Life Compass
Keeping You Pointed in the Right Direction

Expectations of the Preacher

This is the first year in over twenty years I have not taught a high school level American history or government class. One of my favorite areas to cover is the selection and election of a President. My classes have always stressed two focal points: 1) Constitutional Requirements (age, citizenship, and etc) 2) Cultural Expectations (experience, views on social issues, and etc). Today, I turn that focus to the church and the selection of a Pastor.

The scriptural qualifications of a pastor have been discussed and debated as to meaning and application since the inception of this blog. It has also served as a discussion and lesson topic on the DRIVE @ 5 at least four times over the past year and a half. So, let’s consider the Congregational Expectations of the Preacher. You know … those things people talk about and fuss about that aren’t necessarily scriptural.

There are a number of websites that post job listings for ministers. Most denominations have their own. I have always found some of the “extra” duties funny. A church with seventy five members offering a part time salary but expecting years and years of experience, master’s or seminary degree, youthful zeal and energy, able to bring in new people but having to have every move approved by the board. Now, though the performing of weddings, funerals, and counseling is not mentioned as a qualification to pastor they are certainly required expectations which come with the job. Paul told Timothy to preach the Word but he never told him to be a community leader in a secular arena like being mayor, councilman, or whatever. Yet, a small town pastor finds it essential to be part of the community if he’s going to win them. Otherwise he is simply a “visitor” passing through who will become very frustrated with the lack of results.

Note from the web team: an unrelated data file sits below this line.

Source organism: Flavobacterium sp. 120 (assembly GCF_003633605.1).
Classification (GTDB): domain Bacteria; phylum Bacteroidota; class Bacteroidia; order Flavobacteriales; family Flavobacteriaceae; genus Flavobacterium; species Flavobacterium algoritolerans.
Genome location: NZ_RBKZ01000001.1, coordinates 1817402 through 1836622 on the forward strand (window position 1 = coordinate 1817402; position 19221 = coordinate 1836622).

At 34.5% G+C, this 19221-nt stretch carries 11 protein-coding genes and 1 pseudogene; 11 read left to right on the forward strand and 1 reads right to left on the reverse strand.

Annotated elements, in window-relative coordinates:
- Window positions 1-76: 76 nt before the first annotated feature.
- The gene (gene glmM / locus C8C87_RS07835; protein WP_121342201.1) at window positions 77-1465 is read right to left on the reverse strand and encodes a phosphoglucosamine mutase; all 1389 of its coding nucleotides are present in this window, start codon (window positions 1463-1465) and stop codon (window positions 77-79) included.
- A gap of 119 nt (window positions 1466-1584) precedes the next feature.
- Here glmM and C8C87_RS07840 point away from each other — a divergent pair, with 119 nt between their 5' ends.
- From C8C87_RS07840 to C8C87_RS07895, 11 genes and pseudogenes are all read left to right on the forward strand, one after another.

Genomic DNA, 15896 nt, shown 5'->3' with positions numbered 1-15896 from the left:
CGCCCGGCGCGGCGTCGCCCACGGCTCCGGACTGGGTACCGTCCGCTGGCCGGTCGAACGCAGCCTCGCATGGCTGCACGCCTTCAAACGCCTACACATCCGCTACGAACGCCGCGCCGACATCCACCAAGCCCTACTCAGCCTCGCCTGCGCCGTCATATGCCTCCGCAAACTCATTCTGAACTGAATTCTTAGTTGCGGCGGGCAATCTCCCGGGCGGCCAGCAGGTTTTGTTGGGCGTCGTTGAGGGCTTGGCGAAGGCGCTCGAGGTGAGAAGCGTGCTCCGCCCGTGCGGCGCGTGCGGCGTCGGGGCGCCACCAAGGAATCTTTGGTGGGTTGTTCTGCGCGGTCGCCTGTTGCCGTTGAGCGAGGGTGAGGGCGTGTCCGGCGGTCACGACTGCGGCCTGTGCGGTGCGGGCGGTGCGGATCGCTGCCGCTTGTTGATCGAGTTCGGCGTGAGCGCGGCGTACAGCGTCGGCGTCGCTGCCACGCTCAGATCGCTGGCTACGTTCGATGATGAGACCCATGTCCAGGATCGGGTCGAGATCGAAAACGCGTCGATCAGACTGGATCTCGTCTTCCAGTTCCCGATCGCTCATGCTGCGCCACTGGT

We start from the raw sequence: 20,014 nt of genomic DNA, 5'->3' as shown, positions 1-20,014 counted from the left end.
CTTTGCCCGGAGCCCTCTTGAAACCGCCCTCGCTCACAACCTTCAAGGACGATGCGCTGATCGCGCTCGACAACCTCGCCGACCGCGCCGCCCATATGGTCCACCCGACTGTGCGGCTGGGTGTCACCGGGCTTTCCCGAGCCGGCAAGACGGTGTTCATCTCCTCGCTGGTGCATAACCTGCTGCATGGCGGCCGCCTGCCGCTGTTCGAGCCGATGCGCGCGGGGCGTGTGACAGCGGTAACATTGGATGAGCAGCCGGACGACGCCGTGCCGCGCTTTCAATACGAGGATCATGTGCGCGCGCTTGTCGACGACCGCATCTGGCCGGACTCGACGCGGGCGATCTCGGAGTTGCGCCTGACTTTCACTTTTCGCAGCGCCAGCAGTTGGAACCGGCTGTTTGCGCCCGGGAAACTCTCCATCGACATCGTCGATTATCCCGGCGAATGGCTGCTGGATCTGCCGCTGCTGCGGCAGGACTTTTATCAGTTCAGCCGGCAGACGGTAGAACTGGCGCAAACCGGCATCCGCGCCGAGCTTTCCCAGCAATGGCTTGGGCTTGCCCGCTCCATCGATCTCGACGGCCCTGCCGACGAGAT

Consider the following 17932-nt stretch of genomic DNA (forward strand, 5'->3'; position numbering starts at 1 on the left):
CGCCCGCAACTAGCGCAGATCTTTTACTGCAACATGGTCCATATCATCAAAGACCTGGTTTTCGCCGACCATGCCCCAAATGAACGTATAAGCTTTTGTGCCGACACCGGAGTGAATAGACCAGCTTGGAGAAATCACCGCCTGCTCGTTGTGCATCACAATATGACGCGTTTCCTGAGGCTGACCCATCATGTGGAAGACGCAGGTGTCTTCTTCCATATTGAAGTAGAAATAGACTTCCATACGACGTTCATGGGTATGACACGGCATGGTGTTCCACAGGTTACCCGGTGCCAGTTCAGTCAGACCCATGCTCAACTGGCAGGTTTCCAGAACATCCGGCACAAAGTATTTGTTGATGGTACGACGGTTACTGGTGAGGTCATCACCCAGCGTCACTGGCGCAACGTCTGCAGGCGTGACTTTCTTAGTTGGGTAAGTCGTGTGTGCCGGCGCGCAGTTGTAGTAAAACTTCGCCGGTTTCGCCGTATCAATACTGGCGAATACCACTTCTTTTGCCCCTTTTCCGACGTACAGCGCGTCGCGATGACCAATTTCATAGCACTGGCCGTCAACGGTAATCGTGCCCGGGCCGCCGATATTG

People want a preacher who is friendly, warm, and personable. He needs to be there in their time of need, want, and unmentioned expectation. In other words, he needs to be at everyone’s beck and call. He is encouraged to take time for his family but when he does he is made to feel guilty for it.

He is expected to visit members, prospects, shut ins, hospital patients, visitors, and the infirmed. His wife should be meek, quiet, able to teach, lead, direct, organize, and be in charge of a multitude of seconardary ministries like the nursery, junior choir, Sunday School, and direct all church dinners and meals to the sick.

Pastors who travel and preach or are away are made to feel like they are shirking their responsibilities. Yet, in this world of texting, tweeting, and Facebook … a pastor is never really disconnected from his congregation no matter where he is.

Lord, you keep him humble. We’ll keep him poor,” is the prayer of many a deacon. The average pastor with a family earns a salray that would qualify him for food stamps and other government assistance programs. What happened to double honor?

Then there are the children. They need to be …… PERFECT. Any sign of life and they are called demons, hellions, and rebellious. Let’s not forget the pastor’s home. Manicured lawn (but if he is seen cutting it he must be shirking a more spiritual duty somewhere), painted and well decorated (on his salary), and his car should be new (but not too new).

The flip side of all this is not for the pastor to either throw his hands up and give up. Yes, you should visit but set limits and let the congregation know what they are. You’re number one responsibility is to visit with the Lod who is your source of rest and supply.

Yes, you, your family, and your home should look cared for. Just because you pastor in the country doesn’t mean you should look like Mr. Hanney from Green Acres. Classic blue, grays, and black suits are always in style. Starched white shirts with silk ties make a statement. Tie bars, suits two sizes too small, wrinkled gray shirts that were white, and bib ties from the 70’s make a statement also. And that statement is: I’m irrelevant. I’m a clown. Ignore me. Men’s fashion magazines are not a bad investment.